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A Small Place
 
 

A Small Place [Kindle Edition]

Jamaica Kincaid
3.6 out of 5 stars  See all reviews (14 customer reviews)

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Product Description

Product Description

A brilliant look at colonialism and its effects in Antigua--by the author of Annie John

"If you go to Antigua as a tourist, this is what you will see. If you come by aeroplane, you will land at the V. C. Bird International Airport. Vere Cornwall (V. C.) Bird is the Prime Minister of Antigua. You may be the sort of tourist who would wonder why a Prime Minister would want an airport named after him--why not a school, why not a hospital, why not some great public monument. You are a tourist and you have not yet seen . . ."

So begins Jamaica Kincaid's expansive essay, which shows us what we have not yet seen of the ten-by-twelve-mile island in the British West Indies where she grew up.

Lyrical, sardonic, and forthright by turns, in a Swiftian mode, A Small Place cannot help but amplify our vision of one small place and all that it signifies.


About the Author

Jamaica Kincaid was born in St. Johns, Antigua. Her books include At the Bottom of the River, Annie John, Lucy, The Autobiography of My Mother, and My Brother (all published by FSG). She lives with her family in Vermont.

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Customer Reviews

Most Helpful Customer Reviews
9 of 11 people found the following review helpful
5.0 out of 5 stars A powerful story 24 Feb 2005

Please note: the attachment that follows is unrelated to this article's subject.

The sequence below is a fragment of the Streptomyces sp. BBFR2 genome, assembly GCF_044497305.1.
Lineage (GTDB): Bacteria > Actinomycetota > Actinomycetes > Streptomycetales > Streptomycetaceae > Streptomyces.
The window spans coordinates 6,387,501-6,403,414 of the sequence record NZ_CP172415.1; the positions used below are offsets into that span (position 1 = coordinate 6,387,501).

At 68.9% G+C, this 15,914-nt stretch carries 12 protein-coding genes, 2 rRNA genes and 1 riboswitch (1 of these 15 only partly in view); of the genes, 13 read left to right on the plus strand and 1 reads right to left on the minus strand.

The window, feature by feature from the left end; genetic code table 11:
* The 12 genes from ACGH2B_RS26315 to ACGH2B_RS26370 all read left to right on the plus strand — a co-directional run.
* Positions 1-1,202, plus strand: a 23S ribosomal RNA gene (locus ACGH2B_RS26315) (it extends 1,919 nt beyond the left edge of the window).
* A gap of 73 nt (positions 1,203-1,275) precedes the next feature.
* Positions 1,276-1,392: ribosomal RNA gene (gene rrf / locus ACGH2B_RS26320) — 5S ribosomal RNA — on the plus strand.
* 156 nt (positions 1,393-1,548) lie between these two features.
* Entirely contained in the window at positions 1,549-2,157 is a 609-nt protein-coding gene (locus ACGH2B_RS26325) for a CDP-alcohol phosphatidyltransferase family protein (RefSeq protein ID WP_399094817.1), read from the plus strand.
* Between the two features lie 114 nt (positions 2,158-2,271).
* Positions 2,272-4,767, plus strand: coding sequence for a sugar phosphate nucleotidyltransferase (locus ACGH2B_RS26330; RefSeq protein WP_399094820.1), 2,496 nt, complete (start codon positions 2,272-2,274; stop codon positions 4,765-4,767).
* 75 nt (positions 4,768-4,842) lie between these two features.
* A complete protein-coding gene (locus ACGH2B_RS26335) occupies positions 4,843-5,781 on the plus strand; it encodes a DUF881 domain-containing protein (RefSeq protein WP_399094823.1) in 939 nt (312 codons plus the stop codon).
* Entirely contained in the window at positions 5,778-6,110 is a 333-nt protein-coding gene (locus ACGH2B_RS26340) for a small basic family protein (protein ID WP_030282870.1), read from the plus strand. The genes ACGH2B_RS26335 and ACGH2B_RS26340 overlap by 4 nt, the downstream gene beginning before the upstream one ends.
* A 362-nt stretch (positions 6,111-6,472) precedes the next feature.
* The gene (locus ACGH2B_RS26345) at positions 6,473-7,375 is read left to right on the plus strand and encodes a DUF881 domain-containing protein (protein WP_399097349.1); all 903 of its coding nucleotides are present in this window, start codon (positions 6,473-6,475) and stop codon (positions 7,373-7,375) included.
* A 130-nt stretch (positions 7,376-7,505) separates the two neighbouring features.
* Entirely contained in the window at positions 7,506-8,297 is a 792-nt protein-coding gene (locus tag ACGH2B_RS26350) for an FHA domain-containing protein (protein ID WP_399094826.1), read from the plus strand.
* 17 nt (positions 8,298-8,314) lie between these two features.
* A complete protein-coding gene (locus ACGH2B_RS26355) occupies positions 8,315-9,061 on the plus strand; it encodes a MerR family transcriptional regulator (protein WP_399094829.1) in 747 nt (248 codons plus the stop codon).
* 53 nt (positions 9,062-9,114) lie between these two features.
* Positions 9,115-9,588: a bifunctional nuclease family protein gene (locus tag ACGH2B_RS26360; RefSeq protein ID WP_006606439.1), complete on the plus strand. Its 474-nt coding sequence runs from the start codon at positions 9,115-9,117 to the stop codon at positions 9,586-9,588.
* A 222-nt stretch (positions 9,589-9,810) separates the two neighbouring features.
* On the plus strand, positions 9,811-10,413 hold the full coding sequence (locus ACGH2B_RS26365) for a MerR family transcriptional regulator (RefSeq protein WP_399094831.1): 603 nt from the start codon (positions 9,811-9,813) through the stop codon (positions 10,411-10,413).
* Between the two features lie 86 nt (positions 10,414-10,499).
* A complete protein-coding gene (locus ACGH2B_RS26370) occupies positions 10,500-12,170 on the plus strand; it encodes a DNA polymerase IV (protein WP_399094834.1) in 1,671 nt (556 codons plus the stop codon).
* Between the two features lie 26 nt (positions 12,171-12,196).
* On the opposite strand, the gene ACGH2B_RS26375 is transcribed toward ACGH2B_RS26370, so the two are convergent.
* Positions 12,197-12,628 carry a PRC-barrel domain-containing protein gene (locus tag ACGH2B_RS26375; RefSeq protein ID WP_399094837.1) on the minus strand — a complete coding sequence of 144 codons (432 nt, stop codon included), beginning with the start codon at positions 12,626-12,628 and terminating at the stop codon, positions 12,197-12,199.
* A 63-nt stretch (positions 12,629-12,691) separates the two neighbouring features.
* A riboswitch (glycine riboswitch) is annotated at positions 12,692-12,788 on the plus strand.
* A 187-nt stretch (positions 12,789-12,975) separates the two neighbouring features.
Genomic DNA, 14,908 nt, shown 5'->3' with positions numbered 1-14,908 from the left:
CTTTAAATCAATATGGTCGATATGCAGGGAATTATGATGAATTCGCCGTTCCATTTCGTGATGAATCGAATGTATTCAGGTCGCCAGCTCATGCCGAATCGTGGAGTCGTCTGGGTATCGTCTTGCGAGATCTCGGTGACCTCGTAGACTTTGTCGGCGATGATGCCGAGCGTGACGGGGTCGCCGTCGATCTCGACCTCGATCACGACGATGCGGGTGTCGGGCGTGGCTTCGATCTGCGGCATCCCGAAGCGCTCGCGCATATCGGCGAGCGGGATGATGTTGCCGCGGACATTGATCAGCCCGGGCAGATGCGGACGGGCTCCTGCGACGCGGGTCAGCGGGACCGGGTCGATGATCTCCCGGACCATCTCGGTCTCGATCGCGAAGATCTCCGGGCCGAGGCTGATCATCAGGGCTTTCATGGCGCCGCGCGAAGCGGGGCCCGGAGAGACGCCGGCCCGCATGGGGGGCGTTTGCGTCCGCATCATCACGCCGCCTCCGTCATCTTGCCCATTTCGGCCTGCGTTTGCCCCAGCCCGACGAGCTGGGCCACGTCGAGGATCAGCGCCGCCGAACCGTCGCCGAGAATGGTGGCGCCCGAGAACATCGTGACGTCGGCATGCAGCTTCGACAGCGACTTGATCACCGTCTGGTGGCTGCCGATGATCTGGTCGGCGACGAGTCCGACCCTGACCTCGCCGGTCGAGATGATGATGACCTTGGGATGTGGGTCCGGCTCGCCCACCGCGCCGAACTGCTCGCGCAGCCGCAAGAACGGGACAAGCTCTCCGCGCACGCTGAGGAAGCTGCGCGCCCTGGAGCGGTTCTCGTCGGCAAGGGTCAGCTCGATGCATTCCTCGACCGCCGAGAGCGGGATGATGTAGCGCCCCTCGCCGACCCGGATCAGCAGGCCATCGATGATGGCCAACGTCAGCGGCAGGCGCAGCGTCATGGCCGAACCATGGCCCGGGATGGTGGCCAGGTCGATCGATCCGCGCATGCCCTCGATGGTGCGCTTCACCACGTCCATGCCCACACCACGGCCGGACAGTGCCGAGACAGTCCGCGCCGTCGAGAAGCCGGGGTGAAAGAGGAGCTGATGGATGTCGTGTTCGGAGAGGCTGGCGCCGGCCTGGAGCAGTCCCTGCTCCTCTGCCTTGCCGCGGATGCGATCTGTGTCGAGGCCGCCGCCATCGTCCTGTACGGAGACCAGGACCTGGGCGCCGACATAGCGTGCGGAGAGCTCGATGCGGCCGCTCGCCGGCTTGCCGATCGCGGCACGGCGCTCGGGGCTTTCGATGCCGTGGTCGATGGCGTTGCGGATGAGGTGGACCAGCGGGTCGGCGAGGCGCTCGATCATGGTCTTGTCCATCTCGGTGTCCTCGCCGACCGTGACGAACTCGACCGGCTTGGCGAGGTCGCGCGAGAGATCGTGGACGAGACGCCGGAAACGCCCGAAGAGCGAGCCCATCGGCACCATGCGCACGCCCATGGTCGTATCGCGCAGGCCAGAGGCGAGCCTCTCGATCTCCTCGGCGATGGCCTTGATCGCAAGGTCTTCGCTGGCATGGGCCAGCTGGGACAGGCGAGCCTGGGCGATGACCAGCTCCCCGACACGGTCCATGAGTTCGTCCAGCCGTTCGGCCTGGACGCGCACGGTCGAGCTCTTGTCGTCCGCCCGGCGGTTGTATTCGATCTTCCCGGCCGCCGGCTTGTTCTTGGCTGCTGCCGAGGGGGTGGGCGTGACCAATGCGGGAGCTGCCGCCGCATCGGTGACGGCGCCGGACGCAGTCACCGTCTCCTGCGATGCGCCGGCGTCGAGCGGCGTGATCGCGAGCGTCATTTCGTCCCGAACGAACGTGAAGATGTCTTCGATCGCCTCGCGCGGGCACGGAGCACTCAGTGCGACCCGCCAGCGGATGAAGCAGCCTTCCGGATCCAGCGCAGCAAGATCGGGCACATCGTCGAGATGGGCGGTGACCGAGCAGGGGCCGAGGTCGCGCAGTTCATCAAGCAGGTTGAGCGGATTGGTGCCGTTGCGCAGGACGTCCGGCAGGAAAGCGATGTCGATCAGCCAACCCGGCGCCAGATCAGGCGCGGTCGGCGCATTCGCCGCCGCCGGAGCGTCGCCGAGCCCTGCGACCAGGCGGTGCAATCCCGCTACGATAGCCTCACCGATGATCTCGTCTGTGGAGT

Format:Paperback
Small Place is a very simple-written book. With a fascinating setting in Antigua is the story of the extraordinary conditions of the life of the people of Antigua. Jamaica Kincaid's writing portrays not only her bitterness with the legacies of slavery but also her disappointment with the new Antigua, especially the loss of social values and the corruption plaguing the political life and those higher up in society. And she brought it out so succinctly and poignantly that this book clearly articulates the crisis plaguing developing nations, especially Africa that though independent, still have not yet shaken off the negative legacies of colonialism. This is a highly recommendable read.
Also recommended: THE USURPER AND OTHERS, DISCIPLES OF FORTUNE
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3 of 4 people found the following review helpful
3.0 out of 5 stars A polemic on the political state of Antigua 2 Jan 2002
By A Customer
Format:Paperback
Kincaid, an ex-Antigua resident, rails at just about everything in Antigua. She highlights what she sees as corrupt government and morally dubious foreign policy and rails at the american and european tourists who tacitly support the regime by frequenting the island as a holiday destination.
Kincaid is equally critical of the Antiguan people for constantly re-electing the same government; she uses the island's library (or lack thereof) as a benchmark for all that is wrong.
She fails to mention that the island is devoid of natural resources and without tourism would barely have a self sustaining economy, nor does she delight ever in the beauty of the country or the friendliness of its people (which she would dismiss as colinial style servitude)
If you know and love the caribbean this is a real eye-opener which will make you see the area (particularly Antigua) in a different light. Don't expect a tourist guide or even an easy read though; Kincaid is for real and you'll feel uncomfortable for the read
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5.0 out of 5 stars Five Stars 23 May 2014
By Roxy
Format:Paperback|Verified Purchase
Great seller, great read.
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4.0 out of 5 stars Tells you how it is! 23 Feb 2013
Format:Kindle Edition|Verified Purchase